The revolution was based on the reorganisation of social and economic management so that the small, ‘supervisory’, ‘non-interventionist’ state was giving way to the ‘creative’, ‘remedial’, ‘social service’ or ‘welfare’ state7. The materialist influence of Marx is evident in Carr’s criticisms of and solutions to the economic and social order he perceived to be at fault. That Carr has a Marxist element does not however affect his realist outlook; after all, the leaders of the Soviet Union combined broad Marxist beliefs with a distinctive realpolitik for decades. It is when looking at Carr’s prescriptions for the new era, that his realism is questionable.
In the twenty years crises Carr defined political science as ‘the science not only of what is, but of what ought to be’8. It is when looking at this ‘what ought to be’ that we see liberal, even utopian elements in Carrs own thinking. Carr believed it was possible to consciously create a new harmony of interests, to replace the natural harmony of interests of the now redundant nineteenth century system by ‘creating a new harmony by artificial means’9. Carr focuses on the need for an inclusive domestic political community so that ‘white men, landowners, propertied classes and so forth’ cannot monopolize principal opportunities and resources10.
He applied the same principle to international relations, citing an international order that revolved around a selection of great powers as unable to command popular support. He believed cooperation was necessary to solve the social and economic problems of unemployment, and a lack of material resources and opportunities that could not be dealt with at the national level alone. Consequently the boundaries of political communities would have to expand to become more inclusive so that British policy would have to grant the people of Dusseldorf, Lille and Lodz many of the same rights as the people of Jarrow or Oldham11. This of course jeopardizes that cornerstone of the realist philosophy, the nation state, and its position as one of the predominant actors in international relations.
In correspondence to this, Carr promoted international planning that would ensure ‘the equality of individual men and women as opposed to the equality of nations’12. He believed these organizations should ‘admit something of the same multiplicity of authorities and diversity of loyalties’ as the more successful domestic societies13. This would combat the problems of nationalism, sovereignty and the absolute power of the nation state. For a realist to promote the worth and need for international organizations and their capacity to create actual change is contradictory of ‘normal’ realist beliefs. Carr goes further in the Future of Nations, when he says that states do not have the right to take decisions without regard for the interests of outsiders. He suggests a moral limitation on the policy and actions of the state, and argues that its own self-interest should not be its primary concern – both ideas that simply do not constitute realist beliefs.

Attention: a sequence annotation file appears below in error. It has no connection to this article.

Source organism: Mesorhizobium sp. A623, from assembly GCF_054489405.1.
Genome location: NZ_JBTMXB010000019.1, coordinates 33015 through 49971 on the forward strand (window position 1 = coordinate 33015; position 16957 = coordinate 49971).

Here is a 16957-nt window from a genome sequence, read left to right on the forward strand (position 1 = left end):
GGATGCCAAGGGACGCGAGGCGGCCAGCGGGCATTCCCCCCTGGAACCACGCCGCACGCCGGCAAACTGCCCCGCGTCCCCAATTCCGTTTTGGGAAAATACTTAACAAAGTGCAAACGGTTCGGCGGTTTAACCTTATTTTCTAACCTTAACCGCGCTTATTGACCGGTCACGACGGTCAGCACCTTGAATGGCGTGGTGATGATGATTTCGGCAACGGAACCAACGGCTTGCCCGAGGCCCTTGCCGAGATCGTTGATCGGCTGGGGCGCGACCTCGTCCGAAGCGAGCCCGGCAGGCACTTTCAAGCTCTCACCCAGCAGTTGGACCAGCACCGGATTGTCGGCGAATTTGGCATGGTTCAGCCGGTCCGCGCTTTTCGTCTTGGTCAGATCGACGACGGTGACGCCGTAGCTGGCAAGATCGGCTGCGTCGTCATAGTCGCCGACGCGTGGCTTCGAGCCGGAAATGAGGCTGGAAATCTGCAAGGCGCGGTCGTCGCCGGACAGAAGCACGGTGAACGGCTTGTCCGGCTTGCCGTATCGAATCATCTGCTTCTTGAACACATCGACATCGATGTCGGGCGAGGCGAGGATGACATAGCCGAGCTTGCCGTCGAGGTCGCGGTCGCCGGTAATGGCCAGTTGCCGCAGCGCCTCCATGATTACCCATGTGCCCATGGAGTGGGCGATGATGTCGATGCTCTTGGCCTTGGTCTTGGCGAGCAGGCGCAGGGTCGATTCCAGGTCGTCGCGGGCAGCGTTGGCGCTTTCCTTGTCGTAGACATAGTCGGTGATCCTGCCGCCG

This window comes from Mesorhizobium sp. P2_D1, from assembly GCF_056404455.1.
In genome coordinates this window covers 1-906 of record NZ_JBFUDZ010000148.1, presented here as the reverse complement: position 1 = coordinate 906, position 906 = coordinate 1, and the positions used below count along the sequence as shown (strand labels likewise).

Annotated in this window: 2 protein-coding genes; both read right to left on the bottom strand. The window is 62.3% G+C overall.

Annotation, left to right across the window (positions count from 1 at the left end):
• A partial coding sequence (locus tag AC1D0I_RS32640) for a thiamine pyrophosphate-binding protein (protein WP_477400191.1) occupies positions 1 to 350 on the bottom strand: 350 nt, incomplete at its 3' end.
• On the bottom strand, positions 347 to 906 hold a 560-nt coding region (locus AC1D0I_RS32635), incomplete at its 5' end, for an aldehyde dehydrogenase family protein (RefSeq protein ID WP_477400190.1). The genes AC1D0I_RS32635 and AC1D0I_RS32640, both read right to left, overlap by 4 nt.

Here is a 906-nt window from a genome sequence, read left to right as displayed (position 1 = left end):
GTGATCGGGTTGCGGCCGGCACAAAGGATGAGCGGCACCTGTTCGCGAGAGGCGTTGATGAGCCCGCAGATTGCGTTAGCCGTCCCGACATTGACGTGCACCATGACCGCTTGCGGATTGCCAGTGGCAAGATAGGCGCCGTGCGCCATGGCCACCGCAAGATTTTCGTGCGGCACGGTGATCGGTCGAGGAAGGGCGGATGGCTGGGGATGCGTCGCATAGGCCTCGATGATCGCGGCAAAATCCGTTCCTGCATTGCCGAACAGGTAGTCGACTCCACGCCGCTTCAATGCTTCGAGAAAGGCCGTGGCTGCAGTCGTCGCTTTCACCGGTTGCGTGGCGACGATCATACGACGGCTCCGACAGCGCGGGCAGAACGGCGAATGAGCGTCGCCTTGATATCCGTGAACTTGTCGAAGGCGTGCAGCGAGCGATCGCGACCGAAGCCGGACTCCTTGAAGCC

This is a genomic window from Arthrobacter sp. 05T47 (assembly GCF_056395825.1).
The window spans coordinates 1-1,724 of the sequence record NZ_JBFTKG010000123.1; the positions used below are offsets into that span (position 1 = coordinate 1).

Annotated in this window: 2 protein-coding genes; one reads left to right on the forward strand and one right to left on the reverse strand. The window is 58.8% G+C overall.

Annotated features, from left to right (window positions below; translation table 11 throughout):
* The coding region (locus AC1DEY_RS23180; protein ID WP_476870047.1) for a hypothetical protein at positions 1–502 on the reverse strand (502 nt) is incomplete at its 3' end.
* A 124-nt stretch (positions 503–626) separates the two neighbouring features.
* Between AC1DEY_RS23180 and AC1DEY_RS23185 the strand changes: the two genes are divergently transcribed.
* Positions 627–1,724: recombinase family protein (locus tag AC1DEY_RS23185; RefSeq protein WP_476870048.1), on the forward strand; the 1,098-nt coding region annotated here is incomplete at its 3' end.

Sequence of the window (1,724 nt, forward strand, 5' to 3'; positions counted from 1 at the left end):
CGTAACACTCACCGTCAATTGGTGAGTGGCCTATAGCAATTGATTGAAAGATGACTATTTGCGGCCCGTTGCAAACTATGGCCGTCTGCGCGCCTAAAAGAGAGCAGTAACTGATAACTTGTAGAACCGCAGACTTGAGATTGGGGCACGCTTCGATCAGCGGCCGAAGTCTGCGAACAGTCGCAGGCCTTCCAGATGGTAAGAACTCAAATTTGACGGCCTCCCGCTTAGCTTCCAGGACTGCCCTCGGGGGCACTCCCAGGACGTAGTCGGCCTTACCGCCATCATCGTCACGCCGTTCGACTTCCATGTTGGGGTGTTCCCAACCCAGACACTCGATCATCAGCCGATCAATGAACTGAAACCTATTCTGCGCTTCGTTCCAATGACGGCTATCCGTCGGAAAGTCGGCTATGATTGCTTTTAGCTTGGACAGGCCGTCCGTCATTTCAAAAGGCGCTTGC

Carr intended this new international cooperation to come about through functionalist integration. Here the idealist Mitrany proved an influential figure. To combat the economic ills of the world and to provide for a lasting political settlement, Carr believed in ‘practical international cooperation’14 in multiple sectors of the economy. He argued that after the war Europe and the wider world should be structured ‘not theoretically according to some a priori conception of league, alliance or federation, but empirically as the outcome and expression of a practical working arrangement’. Such an arrangement would act as a ‘psychological substitute for war’15. This functional economic integration was to take the form of such institutions as a European Transport Corporation a Central Bank and a Reconstruction and Public Works Corporation16. Realists are classically opposed to functionalism because of its nature to erode the boundaries of the nation state. Realists’ conventionally side with intergovernmentalism with its focus on the impossibility of actual integration because of unwillingness of states to cede sovereignty – precisely what Carr is arguing should be done.